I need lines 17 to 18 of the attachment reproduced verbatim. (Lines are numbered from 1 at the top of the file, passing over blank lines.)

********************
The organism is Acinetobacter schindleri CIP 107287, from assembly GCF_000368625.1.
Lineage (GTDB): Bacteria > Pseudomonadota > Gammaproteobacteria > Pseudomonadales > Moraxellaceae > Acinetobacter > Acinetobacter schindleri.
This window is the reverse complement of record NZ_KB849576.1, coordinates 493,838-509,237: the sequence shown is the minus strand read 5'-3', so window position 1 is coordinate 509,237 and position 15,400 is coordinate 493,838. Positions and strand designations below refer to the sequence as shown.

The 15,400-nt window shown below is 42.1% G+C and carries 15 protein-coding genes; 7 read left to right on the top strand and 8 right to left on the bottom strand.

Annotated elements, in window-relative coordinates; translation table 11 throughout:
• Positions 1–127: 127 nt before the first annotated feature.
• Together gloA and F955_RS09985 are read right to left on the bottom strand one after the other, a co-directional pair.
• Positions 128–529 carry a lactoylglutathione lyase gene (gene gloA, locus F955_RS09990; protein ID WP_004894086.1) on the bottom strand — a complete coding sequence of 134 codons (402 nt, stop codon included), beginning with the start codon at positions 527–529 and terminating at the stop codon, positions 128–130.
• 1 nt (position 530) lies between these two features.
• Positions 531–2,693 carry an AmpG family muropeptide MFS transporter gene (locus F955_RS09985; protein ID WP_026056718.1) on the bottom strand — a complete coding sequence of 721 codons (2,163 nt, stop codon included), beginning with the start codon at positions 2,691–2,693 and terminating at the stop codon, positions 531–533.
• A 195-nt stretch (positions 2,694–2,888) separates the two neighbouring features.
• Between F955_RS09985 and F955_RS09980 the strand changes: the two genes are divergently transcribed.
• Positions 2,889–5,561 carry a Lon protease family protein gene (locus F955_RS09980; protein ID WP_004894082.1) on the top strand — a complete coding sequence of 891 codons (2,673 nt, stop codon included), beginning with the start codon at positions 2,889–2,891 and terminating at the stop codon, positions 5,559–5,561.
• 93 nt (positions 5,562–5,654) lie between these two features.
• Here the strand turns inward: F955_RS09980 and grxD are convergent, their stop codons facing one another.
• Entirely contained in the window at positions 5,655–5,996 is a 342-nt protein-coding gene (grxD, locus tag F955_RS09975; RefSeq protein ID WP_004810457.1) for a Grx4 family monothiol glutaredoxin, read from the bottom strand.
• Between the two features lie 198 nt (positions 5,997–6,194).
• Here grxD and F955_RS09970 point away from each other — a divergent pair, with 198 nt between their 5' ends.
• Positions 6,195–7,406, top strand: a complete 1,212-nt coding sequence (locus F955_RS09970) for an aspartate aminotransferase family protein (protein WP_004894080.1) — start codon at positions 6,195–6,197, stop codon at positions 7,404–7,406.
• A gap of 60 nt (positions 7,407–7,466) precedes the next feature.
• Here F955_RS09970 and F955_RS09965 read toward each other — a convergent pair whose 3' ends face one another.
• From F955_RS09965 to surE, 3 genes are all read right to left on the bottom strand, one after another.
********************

• Between the two features lie 198 nt (positions 5,997–6,194).
• Here grxD and F955_RS09970 point away from each other — a divergent pair, with 198 nt between their 5' ends.